Translation of notate in Spanish:

notate

hacer una anotación en, v.

Pronunciation: /nəʊˈteɪt//ˈnoʊteɪt/

transitive verb

  • 1

    Music
    hacer una anotación en
    • As a result, notated bar lines may not match up to the bar lines one hears.
    • He even notated the rhythms of his music out loud, something all tap dancers do in their heads.
    • The 31 notated Sonatas represent Gunnar Johansen's great contribution to the performing repertoire.
    • A student who has a solid grasp of rhythm and pulse is much more likely to correctly notate the pitches of a melody.
    • I think that notated music is very undervalued right now, for all sorts of reasons.
    • He also creates a rubato feel, carefully notated by his tempo indications.
    • ‘Dancing Raindrops’ encourages musical artistry with phrases notated with crescendo and decrescendo throughout.
    • I would have liked to see some notated musical examples from time to time.
    • Her dances are notated and recalled through the narratives that underlie the process, rather than specific movements.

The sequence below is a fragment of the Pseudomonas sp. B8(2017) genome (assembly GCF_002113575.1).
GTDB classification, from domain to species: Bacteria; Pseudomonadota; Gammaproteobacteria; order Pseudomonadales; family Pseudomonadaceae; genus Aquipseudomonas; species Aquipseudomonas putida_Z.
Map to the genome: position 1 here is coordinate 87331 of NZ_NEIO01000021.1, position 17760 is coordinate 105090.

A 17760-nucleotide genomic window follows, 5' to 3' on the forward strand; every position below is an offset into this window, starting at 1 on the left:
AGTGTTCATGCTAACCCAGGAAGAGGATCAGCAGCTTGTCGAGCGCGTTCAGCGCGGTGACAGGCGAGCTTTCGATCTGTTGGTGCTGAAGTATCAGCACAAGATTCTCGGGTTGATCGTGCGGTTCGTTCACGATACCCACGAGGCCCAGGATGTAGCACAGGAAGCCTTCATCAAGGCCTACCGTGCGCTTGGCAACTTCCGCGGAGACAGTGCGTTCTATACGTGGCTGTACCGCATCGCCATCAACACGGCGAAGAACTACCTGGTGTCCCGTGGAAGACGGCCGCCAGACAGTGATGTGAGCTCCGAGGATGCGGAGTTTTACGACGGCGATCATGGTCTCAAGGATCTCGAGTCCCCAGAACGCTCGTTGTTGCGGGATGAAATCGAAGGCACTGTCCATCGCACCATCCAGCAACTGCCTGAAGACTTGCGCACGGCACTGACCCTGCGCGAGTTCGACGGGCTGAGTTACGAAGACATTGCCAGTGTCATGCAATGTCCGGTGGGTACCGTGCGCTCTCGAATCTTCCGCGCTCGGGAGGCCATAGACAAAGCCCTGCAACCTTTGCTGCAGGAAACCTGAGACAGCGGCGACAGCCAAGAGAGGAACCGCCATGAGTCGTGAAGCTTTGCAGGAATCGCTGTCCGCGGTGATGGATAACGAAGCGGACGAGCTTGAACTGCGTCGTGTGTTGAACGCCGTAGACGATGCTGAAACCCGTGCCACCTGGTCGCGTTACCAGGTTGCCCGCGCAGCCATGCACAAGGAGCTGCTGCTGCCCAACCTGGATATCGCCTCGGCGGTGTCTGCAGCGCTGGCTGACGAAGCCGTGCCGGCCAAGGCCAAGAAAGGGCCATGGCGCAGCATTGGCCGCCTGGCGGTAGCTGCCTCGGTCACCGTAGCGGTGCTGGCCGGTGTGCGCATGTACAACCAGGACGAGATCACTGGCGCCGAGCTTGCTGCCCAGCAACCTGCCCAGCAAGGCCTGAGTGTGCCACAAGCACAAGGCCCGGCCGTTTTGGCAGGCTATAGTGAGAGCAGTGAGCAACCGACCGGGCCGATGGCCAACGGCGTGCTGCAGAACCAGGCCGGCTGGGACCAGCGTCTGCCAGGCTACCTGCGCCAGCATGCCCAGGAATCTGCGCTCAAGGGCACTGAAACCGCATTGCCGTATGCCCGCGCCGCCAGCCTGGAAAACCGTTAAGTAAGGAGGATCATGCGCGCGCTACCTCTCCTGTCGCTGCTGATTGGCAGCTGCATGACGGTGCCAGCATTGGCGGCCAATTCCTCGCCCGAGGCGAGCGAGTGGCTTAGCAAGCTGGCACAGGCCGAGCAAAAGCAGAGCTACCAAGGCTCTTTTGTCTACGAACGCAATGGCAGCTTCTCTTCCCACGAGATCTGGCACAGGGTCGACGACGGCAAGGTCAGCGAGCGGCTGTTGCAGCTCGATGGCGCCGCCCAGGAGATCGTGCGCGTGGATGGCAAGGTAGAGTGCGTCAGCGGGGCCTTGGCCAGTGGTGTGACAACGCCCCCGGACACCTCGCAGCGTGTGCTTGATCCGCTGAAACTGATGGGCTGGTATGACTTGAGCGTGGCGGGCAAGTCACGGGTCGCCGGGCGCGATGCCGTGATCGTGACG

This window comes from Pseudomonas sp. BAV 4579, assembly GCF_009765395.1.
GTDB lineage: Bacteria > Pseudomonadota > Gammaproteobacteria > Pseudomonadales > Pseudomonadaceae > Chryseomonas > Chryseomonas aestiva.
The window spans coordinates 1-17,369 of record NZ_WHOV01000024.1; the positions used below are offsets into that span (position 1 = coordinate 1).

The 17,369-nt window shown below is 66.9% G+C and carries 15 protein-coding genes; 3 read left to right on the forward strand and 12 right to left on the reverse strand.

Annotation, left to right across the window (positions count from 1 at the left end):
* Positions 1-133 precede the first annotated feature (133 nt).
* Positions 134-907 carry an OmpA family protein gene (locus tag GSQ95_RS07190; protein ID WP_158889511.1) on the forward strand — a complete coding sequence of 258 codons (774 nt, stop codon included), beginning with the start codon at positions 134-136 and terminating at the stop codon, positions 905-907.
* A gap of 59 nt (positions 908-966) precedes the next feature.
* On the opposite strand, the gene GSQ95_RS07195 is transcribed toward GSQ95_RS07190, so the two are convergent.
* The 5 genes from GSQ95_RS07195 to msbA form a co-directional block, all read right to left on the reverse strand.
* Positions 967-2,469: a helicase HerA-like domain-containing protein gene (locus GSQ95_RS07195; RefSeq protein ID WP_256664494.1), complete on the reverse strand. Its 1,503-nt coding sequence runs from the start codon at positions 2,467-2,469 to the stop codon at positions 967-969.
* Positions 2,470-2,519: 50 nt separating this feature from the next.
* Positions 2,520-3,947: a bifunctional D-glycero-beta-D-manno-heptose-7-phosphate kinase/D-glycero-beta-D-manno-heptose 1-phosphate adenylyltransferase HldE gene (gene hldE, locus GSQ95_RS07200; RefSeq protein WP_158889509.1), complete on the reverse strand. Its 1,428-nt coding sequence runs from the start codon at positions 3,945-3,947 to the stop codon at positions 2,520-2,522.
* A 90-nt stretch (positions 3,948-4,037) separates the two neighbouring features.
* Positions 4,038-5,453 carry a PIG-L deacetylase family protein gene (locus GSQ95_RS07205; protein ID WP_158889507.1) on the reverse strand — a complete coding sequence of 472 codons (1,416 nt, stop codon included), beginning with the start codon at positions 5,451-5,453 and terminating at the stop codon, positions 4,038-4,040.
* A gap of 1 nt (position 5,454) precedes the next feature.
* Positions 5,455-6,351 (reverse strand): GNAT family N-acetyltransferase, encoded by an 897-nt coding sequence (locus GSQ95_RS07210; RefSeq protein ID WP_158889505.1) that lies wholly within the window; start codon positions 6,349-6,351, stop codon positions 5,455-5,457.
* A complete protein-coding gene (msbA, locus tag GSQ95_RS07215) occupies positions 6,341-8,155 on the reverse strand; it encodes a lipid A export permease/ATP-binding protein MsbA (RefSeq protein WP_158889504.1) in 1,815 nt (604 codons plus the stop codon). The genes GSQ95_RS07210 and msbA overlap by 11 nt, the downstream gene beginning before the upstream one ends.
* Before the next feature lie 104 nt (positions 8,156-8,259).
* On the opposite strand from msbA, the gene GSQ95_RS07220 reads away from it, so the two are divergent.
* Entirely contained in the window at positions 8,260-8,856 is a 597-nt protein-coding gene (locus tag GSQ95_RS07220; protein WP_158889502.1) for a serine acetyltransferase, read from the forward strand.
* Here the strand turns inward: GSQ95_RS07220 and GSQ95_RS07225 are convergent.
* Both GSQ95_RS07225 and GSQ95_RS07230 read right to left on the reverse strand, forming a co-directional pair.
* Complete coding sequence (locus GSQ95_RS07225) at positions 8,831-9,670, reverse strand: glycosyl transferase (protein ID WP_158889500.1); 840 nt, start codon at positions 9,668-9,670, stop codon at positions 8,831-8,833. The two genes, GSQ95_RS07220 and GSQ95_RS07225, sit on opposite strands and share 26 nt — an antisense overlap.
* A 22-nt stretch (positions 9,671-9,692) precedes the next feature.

• It was during the 60s and 70s that Feldman began meticulously notating rhythms and durations; earlier works gave the performers more freedom in these areas.
    • I should mention that I found at least two wrongly notated rhythm patterns.
    • I spent hours and hours, taking down her every word of reminiscence, all the folksongs she knew, and then had a music-teacher friend, notate the music.
    • A fully realized score, completely notated by the composer, is required.
    • However, as filming techniques became both cheaper and simpler many companies and institutions started to preserve dance on film in order to complement notated records of choreography.
    • Although he died in 1994, he had been unable to compose or even notate music since around 1985.
    • The scores vary from painstakingly notated jazz moves through pieces that signpost various musical options.
    • Many of these sounds could not even remotely be notated on the music staff.
    • Kagel began to manipulate props, lighting and texts like musical motifs, and to notate movements and gestures as most composers would notate pitch and rhythm.
    • Many of the authors seem to consider ethnomusicology and ethnochoreology ‘scientific’ disciplines whose goal is to objectively record and notate music and dance genres.
    • Some arrangements include jazz solos, and since they are notated, they allow the classical pianist to study their construction.